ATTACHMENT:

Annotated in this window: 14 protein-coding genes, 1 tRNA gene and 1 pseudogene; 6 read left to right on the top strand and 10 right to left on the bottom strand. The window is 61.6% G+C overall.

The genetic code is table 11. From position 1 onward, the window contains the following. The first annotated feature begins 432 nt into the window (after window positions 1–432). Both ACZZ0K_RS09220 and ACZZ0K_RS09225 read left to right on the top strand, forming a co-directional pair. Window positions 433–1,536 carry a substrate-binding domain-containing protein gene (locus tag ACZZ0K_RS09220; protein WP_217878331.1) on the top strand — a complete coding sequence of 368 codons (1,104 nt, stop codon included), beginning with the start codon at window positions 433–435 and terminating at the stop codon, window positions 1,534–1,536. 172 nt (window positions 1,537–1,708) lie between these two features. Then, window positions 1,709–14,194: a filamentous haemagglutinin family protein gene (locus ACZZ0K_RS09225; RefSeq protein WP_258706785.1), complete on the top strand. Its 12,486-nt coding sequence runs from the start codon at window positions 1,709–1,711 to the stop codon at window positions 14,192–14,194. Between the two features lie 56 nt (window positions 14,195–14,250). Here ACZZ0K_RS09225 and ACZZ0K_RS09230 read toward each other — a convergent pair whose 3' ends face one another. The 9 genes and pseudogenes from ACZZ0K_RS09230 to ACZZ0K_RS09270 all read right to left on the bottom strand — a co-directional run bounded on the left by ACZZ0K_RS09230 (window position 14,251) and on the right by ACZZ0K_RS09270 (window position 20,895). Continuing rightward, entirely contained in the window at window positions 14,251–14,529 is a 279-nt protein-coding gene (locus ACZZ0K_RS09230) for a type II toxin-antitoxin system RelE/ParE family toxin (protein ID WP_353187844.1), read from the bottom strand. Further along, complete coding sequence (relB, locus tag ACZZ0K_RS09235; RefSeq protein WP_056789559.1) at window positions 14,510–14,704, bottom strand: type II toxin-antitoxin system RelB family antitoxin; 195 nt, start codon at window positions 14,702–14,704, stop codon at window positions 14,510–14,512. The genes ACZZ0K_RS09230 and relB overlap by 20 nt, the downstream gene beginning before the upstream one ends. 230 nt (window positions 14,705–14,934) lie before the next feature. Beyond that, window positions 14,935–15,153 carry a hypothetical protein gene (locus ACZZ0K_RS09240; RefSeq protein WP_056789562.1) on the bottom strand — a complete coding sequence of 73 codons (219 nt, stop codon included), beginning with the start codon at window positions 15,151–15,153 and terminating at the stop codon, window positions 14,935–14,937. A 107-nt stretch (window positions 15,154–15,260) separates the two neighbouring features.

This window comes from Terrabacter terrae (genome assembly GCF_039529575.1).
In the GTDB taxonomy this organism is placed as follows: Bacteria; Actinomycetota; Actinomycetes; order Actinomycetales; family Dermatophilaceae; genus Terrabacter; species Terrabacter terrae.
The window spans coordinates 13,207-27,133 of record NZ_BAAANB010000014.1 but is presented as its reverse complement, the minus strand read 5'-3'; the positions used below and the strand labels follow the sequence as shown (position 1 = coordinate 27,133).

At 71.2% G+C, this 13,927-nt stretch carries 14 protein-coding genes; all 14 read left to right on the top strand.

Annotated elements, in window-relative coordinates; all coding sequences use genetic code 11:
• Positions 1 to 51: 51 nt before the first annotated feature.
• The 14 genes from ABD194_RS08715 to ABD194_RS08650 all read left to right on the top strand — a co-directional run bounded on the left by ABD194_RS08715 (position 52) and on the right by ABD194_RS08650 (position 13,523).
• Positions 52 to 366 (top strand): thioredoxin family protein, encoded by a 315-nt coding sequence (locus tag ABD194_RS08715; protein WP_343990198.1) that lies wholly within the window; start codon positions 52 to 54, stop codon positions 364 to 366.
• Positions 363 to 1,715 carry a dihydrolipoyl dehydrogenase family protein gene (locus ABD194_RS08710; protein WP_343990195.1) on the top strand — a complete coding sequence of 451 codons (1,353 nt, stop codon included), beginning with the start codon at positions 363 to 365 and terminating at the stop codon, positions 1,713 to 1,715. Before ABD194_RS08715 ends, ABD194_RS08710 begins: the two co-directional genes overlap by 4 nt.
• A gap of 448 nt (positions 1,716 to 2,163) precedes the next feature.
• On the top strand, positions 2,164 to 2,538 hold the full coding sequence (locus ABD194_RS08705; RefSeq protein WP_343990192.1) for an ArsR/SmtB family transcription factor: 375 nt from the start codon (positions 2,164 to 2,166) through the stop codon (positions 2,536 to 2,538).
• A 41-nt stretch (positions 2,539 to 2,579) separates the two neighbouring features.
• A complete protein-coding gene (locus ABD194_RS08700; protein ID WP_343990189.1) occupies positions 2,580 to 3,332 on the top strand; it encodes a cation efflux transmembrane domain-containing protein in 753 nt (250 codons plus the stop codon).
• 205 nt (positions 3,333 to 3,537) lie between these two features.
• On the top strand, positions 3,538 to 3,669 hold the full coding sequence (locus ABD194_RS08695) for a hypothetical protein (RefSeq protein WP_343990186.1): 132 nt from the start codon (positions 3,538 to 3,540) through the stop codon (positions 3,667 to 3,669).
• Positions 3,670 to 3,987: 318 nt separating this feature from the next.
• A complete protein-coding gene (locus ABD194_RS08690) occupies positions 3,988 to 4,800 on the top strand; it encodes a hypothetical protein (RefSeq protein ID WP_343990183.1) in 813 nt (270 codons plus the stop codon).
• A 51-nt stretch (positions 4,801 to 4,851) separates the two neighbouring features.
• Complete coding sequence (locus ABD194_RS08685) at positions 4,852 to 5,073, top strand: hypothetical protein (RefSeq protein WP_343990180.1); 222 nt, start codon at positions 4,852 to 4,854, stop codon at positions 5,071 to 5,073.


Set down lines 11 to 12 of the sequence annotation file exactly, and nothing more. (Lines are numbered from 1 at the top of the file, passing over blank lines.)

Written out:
• Positions 363 to 1,715 carry a dihydrolipoyl dehydrogenase family protein gene (locus ABD194_RS08710; protein WP_343990195.1) on the top strand — a complete coding sequence of 451 codons (1,353 nt, stop codon included), beginning with the start codon at positions 363 to 365 and terminating at the stop codon, positions 1,713 to 1,715. Before ABD194_RS08715 ends, ABD194_RS08710 begins: the two co-directional genes overlap by 4 nt.
• A gap of 448 nt (positions 1,716 to 2,163) precedes the next feature.